A Park Reborn
Callaghan Park in Watsonville, Calif.
By Rick Dandes
Callaghan Park, in Watsonville, Calif., had deteriorated over the years, but thanks to the efforts of a concerned city government, an engaged community and the good work of SSA Landscape Architects of Santa Cruz, it is now safe, family-friendly and a jewel near the center of the city's downtown area.
Callaghan was also one of the first parks in Watsonville; it's more than 100 years old and it had a great history. But once the site degraded it became a magnet for inappropriate use—primarily gang activity and drugs.
"Our challenge," said Steve Sutherland, SSA principal, "was how do you take a park back from this kind of element? Our approach was that if you build a good enough park so that families would want to come there and occupy the park, then it would push out that bad element."
And that's exactly what happened.
But, it wasn't easy.
SSA senior project manager Scott Reeves explained, "Yes, the biggest challenge was to get community involvement. This park is set on the border of a densely populated residential neighborhood, the downtown epicenter of Watsonville. It's a population that is primarily Spanish-speaking, and so everything we did on the project was bilingual."
With the help of the city, the design group held a number of neighborhood meetings and workshops. To ensure the success of those outreaches, community groups literally knocked on doors and distributed fliers, all geared toward capturing the attention of the entire community.
The project had a budget of $850,000, Reeves said. "Our overall design approach process was multifaceted," he explained. "We were mainly looking at improving the play equipment. The city wanted to encourage families to recreate together. We decided to make creative play a big emphasis in this park, but at the same time really encourage the family to be out there together."
Maintenance was the other challenge. With cities losing so much of their maintenance staff to budget cuts, Reeves approached the project with the idea that there would be one person maintaining the park on a limited-time basis.
All the while, the city put a great effort into the park redesign, Reeves said.
"The other takeaway from this project is that we looked at the park at a macro level," he said. "When we started, city council asked us to redo about half the park, focusing mainly on the play equipment. But we just took a step back and looked at the entire site. Through the years they had added a few things here and there, basketball court, and a tennis court.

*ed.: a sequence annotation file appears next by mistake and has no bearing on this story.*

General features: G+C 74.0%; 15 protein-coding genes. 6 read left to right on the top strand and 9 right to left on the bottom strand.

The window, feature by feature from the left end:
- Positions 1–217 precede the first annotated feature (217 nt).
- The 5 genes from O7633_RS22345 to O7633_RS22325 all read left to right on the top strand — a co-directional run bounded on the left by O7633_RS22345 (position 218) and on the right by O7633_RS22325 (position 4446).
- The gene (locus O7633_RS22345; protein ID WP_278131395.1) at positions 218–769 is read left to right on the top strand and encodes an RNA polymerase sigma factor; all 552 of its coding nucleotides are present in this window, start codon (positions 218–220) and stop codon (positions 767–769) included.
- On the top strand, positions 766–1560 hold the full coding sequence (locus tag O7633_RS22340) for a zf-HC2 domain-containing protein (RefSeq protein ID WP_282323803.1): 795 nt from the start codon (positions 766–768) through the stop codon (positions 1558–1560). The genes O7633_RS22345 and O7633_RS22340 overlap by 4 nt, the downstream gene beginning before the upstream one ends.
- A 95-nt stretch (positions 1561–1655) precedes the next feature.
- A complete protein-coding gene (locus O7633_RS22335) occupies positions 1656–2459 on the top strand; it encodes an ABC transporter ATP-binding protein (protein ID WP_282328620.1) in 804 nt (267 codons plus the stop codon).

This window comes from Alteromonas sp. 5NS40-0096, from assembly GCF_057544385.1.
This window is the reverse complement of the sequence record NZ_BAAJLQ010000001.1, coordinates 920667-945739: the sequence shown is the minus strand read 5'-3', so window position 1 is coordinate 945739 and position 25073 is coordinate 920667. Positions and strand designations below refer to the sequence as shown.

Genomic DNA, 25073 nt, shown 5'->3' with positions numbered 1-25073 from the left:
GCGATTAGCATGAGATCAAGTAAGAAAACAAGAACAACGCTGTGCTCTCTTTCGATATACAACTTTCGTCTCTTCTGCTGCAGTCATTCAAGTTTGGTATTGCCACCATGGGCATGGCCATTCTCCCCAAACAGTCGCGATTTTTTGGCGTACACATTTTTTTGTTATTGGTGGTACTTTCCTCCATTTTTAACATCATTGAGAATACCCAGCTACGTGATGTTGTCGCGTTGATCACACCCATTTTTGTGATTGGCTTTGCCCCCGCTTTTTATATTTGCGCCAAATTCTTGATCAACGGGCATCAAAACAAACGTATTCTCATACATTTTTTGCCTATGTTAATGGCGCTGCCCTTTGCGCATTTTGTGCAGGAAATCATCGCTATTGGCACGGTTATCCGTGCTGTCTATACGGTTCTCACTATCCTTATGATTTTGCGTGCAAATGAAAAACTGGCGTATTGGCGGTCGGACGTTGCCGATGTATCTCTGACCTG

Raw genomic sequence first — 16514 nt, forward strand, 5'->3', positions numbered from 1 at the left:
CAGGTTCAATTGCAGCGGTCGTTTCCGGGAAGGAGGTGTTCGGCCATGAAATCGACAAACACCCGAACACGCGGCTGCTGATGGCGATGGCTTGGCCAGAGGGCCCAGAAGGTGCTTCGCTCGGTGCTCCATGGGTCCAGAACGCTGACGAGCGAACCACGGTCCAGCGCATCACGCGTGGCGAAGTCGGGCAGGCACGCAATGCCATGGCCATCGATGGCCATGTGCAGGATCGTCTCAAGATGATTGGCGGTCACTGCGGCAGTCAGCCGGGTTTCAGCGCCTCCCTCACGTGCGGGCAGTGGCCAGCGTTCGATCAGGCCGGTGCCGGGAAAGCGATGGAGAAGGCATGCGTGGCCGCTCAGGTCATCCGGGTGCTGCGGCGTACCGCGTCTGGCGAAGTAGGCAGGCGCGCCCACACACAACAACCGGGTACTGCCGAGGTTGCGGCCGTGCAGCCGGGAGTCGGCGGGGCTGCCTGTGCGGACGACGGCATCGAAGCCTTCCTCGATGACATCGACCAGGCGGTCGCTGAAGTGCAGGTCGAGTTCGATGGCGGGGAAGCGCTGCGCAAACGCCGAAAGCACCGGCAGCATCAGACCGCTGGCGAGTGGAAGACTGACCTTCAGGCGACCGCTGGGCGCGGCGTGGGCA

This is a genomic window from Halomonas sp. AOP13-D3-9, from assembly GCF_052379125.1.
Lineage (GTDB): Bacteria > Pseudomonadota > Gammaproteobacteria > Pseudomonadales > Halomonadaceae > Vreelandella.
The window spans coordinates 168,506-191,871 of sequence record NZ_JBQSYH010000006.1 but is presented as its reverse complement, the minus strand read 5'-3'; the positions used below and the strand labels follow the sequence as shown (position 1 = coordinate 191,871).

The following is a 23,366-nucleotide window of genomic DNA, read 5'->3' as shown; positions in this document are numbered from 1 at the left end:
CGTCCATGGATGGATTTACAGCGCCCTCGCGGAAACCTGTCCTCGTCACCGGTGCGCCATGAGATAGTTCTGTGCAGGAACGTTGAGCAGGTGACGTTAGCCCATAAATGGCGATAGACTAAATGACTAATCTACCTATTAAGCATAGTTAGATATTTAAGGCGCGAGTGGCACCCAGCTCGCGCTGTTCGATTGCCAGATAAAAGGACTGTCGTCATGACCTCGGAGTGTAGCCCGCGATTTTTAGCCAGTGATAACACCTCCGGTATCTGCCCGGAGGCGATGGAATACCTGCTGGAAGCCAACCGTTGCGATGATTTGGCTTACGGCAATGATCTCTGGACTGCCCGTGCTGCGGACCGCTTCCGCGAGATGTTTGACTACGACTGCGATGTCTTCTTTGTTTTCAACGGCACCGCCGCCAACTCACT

"We worked 'outside the box' to get this done," Reeves added. "We asked if we could move some of the other pieces of equipment, like the basketball court, which was right near the 2-to-5-year-olds' play area. We saw an opportunity to divide the park according to appropriate age uses."
So the redesign moved all of the adult recreation opportunities to one side of the park and children's activities to the other side of the park. The child play area was relocated into the center of the park away from the busy streets, into the neighborhood side, rather than the urban side of the park near the busy highway.
It all worked, Reeves said.
The redesigned park officially opened Easter week, 2010.
"We have since been told that the park is being used from 10 a.m. to 10 p.m., and by families. The mayor and local businesses are very pleased. The community is proud of it. That's extremely gratifying."
Reeves said he also learned to be very aggressive in bringing people into the project. And the city council had a key role in all this.
"The revitalization of Callaghan Park has given the neighborhood a greater sense of place and has improved the image of the neighborhood and the city as a whole," said Ana Espinoza, director, Parks and Community Services, city of Watsonville. "Moreover, there is increased pride and ownership of the park as residents themselves guided the design plan."
The park has been remodeled to meet community needs and interests. And, today, Callaghan Park is providing greater opportunities for individual and group recreational and social activities to take place.
"A park only becomes alive and serves as a true asset to the community," Espinoza said, "when it is used and enjoyed by the community, by residents of all ages, genders, racial and cultural groups."
The usage of the park has certainly doubled, if not quadrupled, she added.
"On one of my recent visits to the park, on a sunny and warm day, I noticed a group of about eight elderly individuals having a picnic and I approached them and asked them how they liked the park and they shared that they 'loved it' because it was a comfortable place for them to be and that they typically spent several hours in the park. They look forward to coming to the park on a weekly basis and would like to come more often if they could."
They had their lunch together, relaxed, sang songs together and reminisced about their youth. Being in the park made them feel younger, and they appreciated all the younger generations engaged in play.
"Our department," she said, "continues to receive compliments and positive feedback about the transformation of Callaghan Park and express their amazement in the number of families and individuals they have seen enjoying the park."
In 2010, the California Park & Recreation Society (CPRS) honored Callaghan Park with a Neighborhood Park Planning & Design Award.
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